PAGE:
Efficiency over performance

Steven Garrity
Bicycle emoji with greater-than symbol and race car emoji

Like anyone aiming to build great Web systems, we’re concerned with the performance of the systems we build. We want to craft experiences that feel fast and responsive. I’ve even trumpetted the performance of this very site.

On the Web, ‘performance’ tends to refer to fast server response times, optimized assets for fast downloads, and generally limiting size and complexity of code that needs to be transferred to and executed on client devices.

Instead of this focus on performance, we’re better served by focusing on efficiency.

The term ‘performance’ brings to mind exotic super-cars suitable only for impractical demonstrations (or ‘performances’). ‘Efficiency’ brings to mind an electric car (or even better, a bicycle), making effective use of limited resources.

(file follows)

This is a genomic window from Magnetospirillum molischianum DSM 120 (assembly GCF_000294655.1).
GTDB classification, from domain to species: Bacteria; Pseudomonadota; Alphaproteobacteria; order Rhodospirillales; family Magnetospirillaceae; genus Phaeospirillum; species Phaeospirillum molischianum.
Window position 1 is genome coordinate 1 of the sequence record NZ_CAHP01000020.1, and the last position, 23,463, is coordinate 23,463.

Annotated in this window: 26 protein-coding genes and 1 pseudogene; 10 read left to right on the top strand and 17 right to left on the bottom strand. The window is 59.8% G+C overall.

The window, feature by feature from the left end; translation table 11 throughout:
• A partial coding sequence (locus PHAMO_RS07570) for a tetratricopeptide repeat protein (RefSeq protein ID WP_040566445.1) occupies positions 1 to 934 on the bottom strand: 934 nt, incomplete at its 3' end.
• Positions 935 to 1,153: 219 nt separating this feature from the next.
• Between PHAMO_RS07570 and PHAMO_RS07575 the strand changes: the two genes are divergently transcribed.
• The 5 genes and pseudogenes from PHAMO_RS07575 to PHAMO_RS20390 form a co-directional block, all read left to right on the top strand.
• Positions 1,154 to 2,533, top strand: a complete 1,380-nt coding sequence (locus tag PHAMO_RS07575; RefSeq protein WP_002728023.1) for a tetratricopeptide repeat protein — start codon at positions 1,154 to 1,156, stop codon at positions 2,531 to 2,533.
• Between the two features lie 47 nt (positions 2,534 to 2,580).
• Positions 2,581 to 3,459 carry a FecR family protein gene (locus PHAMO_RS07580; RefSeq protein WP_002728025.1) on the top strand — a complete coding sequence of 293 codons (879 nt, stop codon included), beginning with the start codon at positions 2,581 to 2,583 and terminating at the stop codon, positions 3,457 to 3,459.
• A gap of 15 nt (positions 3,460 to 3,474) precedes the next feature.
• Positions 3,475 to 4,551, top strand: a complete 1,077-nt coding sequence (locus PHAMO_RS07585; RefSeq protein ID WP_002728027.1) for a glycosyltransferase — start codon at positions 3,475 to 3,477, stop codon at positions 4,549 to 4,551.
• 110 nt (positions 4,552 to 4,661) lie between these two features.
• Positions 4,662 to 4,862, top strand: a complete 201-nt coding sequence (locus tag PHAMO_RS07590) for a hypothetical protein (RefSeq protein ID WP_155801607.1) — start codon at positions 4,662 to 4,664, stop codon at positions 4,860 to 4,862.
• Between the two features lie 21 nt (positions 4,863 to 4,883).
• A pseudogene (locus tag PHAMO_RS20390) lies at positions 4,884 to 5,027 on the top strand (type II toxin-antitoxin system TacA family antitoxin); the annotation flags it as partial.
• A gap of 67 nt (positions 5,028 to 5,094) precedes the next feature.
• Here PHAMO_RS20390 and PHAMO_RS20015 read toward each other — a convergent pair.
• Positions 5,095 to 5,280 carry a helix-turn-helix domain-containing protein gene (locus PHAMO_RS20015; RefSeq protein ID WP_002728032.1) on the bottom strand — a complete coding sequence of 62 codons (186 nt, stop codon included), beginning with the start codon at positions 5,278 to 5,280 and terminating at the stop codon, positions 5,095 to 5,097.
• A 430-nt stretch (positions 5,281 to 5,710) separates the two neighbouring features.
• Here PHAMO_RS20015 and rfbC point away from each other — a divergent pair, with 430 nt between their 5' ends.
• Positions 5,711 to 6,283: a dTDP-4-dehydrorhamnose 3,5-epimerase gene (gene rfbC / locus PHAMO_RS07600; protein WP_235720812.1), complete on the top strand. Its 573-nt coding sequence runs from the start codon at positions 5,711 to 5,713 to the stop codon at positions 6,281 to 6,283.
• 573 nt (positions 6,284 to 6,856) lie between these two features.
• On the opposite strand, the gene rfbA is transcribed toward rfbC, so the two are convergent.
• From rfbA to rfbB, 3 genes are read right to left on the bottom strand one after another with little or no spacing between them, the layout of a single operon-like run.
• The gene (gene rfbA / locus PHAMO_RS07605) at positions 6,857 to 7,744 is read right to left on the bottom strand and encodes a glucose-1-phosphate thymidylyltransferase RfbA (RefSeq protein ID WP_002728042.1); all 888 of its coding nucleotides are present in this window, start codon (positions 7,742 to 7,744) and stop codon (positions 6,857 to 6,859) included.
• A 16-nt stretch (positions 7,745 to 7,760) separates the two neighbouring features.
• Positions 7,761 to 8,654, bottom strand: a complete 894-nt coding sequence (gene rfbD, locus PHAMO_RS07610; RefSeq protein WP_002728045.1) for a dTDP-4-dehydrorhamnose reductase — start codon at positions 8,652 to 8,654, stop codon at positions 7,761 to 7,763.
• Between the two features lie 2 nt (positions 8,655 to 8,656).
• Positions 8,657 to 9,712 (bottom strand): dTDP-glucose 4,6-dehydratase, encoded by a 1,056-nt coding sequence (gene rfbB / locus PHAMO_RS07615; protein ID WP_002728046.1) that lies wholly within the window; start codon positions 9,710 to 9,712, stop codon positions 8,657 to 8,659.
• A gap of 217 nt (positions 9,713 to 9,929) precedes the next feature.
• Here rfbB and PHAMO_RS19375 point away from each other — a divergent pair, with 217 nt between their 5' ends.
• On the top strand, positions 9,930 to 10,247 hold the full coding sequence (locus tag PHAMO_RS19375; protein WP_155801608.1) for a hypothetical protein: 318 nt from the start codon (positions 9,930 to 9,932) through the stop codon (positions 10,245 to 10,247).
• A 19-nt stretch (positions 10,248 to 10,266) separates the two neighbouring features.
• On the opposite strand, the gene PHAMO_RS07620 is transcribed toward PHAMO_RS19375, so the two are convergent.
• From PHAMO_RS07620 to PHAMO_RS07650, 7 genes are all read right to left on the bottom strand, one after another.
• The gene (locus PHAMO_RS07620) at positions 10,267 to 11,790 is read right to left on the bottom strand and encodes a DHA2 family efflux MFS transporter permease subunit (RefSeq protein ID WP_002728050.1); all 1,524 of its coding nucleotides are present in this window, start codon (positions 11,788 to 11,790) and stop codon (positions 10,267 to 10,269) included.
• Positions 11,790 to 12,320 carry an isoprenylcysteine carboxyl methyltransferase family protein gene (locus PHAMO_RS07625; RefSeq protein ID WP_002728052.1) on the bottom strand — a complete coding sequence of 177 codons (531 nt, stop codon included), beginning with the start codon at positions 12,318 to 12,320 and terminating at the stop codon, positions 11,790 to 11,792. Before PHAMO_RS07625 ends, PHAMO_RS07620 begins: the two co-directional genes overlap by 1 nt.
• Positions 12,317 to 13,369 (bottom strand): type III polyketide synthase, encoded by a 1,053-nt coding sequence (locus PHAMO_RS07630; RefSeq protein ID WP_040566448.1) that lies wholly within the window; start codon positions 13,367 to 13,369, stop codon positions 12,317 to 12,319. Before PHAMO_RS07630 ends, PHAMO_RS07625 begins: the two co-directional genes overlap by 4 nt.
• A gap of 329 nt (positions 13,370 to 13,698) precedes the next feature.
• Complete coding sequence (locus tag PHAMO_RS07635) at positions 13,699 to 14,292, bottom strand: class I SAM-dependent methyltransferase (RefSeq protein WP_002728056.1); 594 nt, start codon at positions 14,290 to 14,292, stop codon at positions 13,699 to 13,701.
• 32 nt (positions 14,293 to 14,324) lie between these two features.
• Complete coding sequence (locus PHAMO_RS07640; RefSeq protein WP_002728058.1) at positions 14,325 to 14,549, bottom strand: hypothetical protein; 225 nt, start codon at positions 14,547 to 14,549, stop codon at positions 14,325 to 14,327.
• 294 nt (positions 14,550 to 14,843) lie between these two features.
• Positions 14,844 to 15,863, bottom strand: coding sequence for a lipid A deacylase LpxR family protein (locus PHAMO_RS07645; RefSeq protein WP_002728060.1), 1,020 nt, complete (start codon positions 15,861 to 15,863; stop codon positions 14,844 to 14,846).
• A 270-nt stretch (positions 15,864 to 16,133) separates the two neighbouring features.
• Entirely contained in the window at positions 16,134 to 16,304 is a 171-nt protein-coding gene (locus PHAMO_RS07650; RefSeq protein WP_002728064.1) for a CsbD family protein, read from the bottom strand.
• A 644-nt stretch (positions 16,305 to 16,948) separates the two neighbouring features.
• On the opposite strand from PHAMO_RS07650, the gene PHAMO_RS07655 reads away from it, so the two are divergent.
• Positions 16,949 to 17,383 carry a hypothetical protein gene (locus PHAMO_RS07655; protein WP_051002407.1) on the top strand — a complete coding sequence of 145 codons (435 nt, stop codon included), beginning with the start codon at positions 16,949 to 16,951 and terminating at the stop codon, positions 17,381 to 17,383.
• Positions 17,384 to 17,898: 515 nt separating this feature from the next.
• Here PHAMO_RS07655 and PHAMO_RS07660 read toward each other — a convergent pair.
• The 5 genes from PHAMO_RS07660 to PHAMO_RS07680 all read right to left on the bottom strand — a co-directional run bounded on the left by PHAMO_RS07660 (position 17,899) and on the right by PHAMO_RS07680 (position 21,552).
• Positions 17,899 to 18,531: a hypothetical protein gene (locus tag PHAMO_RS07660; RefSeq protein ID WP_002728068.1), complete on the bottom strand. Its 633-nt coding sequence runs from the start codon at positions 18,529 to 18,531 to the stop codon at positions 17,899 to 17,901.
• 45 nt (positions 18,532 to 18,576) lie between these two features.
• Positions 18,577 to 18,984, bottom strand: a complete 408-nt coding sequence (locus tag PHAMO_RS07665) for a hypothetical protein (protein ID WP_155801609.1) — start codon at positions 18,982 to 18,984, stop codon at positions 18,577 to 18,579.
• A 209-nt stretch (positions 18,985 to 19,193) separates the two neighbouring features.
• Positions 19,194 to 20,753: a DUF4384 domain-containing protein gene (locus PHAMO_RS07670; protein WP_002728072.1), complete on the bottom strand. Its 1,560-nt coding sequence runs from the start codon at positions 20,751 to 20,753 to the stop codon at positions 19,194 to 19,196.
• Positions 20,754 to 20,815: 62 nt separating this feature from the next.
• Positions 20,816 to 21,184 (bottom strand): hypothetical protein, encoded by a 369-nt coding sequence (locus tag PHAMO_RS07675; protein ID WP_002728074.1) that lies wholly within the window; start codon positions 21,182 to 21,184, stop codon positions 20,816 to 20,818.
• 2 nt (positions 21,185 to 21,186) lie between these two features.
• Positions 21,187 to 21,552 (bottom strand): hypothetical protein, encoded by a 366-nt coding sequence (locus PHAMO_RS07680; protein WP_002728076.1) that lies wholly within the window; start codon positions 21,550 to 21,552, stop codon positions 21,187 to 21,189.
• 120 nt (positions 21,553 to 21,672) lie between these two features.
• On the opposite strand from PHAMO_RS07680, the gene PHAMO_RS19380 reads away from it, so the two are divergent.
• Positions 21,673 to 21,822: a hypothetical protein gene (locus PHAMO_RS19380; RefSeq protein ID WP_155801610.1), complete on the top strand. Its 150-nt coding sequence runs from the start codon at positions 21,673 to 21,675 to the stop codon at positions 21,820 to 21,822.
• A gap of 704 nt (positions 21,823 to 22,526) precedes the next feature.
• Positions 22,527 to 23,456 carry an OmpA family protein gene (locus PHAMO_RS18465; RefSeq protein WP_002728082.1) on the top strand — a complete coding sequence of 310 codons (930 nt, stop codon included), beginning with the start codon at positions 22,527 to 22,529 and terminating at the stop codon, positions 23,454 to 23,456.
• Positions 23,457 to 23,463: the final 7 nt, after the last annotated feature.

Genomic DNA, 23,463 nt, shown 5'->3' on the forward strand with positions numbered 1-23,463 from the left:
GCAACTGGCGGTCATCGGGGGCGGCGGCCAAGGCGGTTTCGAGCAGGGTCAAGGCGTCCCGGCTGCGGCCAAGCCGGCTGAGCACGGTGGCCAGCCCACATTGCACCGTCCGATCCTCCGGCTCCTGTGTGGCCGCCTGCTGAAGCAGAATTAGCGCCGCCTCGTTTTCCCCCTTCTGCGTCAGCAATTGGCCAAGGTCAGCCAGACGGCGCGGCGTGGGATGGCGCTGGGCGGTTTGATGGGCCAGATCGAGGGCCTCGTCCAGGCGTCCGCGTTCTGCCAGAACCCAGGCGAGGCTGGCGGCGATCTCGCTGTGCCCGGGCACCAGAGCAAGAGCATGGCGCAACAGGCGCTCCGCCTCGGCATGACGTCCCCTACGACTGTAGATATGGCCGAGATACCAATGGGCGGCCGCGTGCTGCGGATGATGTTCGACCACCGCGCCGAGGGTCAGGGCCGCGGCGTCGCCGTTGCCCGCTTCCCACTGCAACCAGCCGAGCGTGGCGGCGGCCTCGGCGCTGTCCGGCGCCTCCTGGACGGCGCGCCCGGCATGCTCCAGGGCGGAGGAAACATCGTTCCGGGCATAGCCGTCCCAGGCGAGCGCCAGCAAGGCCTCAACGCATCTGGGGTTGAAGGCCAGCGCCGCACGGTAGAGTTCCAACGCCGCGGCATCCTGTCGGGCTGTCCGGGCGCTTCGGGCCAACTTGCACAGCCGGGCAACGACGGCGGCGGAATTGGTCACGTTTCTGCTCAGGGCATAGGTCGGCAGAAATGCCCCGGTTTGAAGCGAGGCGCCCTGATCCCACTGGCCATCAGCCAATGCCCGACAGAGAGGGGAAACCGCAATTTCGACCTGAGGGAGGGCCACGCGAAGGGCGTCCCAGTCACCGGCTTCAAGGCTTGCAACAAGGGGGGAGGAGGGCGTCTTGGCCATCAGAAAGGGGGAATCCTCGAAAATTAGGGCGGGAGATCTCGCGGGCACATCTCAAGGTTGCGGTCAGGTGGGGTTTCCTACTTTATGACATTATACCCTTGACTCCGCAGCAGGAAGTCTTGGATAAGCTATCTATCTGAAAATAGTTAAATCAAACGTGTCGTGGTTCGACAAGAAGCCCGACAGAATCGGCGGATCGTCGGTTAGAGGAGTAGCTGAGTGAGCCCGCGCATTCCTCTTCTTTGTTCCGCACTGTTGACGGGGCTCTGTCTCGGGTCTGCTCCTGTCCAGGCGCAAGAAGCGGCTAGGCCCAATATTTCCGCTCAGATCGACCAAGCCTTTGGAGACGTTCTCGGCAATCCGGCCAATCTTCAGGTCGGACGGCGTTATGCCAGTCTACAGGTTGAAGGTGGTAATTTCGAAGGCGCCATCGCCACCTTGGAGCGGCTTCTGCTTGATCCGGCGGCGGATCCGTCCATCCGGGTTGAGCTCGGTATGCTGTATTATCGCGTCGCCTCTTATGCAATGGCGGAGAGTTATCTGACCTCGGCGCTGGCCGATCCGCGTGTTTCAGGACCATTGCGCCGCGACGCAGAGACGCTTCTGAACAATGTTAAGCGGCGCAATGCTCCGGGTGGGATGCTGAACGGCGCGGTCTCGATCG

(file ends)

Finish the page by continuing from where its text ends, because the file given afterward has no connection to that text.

Computing power is the most obvious resource at play in the world of Web and mobile app development. The time and attention of those using our systems are also a resource that should be treated with respect.

Much like an electric car can be a better driving experience than an internal-combustion vehicle, an efficient Web system feels lighter and faster. It uses less power on the server and the client device (including your precious laptop and phone battery).

To push the automotive metaphor even further, efficiently designed Web and app systems can also have a real impact on carbon output. After all, we’re working on bicycles for the mind, not SUVs.